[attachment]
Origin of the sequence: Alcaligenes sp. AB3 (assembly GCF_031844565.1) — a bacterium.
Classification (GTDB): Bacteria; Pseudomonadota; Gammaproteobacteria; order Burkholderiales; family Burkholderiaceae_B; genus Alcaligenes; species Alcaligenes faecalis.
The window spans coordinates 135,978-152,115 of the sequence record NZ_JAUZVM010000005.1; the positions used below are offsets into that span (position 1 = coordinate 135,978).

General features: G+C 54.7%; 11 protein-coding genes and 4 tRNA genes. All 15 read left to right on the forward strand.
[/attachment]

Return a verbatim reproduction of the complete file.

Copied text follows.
Origin of the sequence: Alcaligenes sp. AB3 (assembly GCF_031844565.1) — a bacterium.
Classification (GTDB): Bacteria; Pseudomonadota; Gammaproteobacteria; order Burkholderiales; family Burkholderiaceae_B; genus Alcaligenes; species Alcaligenes faecalis.
The window spans coordinates 135,978-152,115 of the sequence record NZ_JAUZVM010000005.1; the positions used below are offsets into that span (position 1 = coordinate 135,978).

General features: G+C 54.7%; 11 protein-coding genes and 4 tRNA genes. All 15 read left to right on the forward strand.